Mention the words ‘subcompact’ or ‘economy car,’ and your mind conjures up images of bare-bones cars with tons of road noise, no comfort, no radio, and horrible acceleration. Today’s subcompacts are a different story. Ever since market speculators have driven up the cost of oil and, by extension, gasoline, Americans’ use of gas-guzzling SUVs for commuting has been slowly replaced with smaller cars. However, no longer satisfied with old, uncomfortable transportation appliances, today’s small-car buyers want many of the options formerly not available in this class. One car with these options is the Mazda2.
I test drove the Mazda2 with a manual transmission and the Touring package, including 15-inch alloy wheels, leather-wrapped steering wheel with audio controls, cruise control, tweeters, upgraded seat cloth with red piping, a trip computer, and fog lights. All this for a sticker price of $16,430. I should also mention that ABS, stability control, key-less entry, air conditioning, power windows, locks, and power mirrors are standard equipment on even the base Mazda2 Sport.
On the outside, the car is sporty looking while the interior has a high-quality look for the price. The switches and dials all have a quality feel. The front seats have a high level of lumbar support, which may be too much for some drivers, but are otherwise comfortable with nice side bolsters. The seat bottom may be too soft for some on long trips. The 60/40 split back seat is quite flat and uncomfortable with headrests that, when raised, block the driver’s rear window visibility. Legroom is barely adequate for my 5’11’’ frame when seated behind the driver’s seat. I would relegate the backseat to short trips for adults or kids.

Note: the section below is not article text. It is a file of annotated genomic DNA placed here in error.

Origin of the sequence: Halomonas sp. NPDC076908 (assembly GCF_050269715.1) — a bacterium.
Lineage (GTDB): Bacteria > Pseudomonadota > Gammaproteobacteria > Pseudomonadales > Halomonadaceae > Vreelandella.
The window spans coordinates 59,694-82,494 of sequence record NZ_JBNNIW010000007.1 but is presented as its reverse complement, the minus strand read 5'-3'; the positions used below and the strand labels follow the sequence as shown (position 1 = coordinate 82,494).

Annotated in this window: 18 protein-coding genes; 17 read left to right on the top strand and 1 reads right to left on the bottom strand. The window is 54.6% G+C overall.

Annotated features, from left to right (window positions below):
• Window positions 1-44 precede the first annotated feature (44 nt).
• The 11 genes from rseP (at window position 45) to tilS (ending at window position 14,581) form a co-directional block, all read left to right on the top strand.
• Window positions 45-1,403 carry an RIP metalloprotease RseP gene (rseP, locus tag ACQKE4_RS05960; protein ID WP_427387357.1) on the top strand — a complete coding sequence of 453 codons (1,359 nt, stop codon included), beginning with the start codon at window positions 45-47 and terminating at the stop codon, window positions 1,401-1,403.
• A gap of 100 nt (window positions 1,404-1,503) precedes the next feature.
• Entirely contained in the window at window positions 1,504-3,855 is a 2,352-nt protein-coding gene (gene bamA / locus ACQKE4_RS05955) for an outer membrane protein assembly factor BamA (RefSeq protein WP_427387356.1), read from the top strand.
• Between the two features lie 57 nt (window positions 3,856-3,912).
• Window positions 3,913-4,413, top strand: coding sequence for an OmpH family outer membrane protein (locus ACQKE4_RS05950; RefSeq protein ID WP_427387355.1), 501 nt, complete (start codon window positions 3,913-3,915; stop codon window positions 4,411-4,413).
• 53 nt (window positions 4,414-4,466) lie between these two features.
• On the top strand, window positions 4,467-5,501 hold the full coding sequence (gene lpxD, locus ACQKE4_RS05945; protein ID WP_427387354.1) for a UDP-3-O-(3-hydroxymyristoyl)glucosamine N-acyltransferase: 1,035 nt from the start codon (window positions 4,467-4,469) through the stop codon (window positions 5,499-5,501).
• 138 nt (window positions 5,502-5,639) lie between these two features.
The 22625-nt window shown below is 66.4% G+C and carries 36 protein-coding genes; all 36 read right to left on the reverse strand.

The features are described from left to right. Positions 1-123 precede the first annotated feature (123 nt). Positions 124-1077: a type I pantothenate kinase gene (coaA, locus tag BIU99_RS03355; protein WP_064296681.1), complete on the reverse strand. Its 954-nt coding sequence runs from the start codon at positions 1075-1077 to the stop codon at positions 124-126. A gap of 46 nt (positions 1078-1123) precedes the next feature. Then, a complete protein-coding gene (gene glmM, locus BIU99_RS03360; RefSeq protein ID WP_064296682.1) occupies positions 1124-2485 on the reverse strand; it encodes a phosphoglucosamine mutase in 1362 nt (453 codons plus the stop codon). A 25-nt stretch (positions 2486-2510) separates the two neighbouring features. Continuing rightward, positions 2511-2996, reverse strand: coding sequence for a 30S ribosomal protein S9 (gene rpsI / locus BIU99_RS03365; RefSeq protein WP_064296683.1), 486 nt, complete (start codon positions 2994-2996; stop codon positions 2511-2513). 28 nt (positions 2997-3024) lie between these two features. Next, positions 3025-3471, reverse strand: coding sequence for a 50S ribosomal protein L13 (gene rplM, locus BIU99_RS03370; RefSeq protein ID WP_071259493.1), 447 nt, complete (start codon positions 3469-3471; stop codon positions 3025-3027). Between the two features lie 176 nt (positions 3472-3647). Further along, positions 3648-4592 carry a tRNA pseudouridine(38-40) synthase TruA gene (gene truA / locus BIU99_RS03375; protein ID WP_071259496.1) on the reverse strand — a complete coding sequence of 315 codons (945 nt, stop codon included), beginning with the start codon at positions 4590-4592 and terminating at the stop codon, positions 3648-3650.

After starting the car, the engine runs very quietly. The clutch engagement is perfect, and the weighting is very light and easy. You won’t have a sore leg after driving the ‘2’ with a manual in city traffic. The shifter is also smooth and light and allows for easy shifts.
However, you will need to put your foot down, as the 100 horsepower engine is merely adequate for acceleration. You won’t win any races, but it will keep up with traffic just fine. That is the trade-off for EPA-rated mileage of 29 city/ 35 highway with some drivers reporting highway mileage over 40 mpg. Like all Mazda’s, the corners are where the ‘2’ really shines. Steering feel is great and lends to cornering that is nice, flat, and confident. The car is quieter than I expected on the road and had a ride quite unexpectedly smooth over our frost-heaved pavement. The car feels solid for its size.
In summary, the Mazda2 is an excellent value for the money. It is reasonably fun to drive while providing great fuel economy in an attractive package with a nice array of standard features.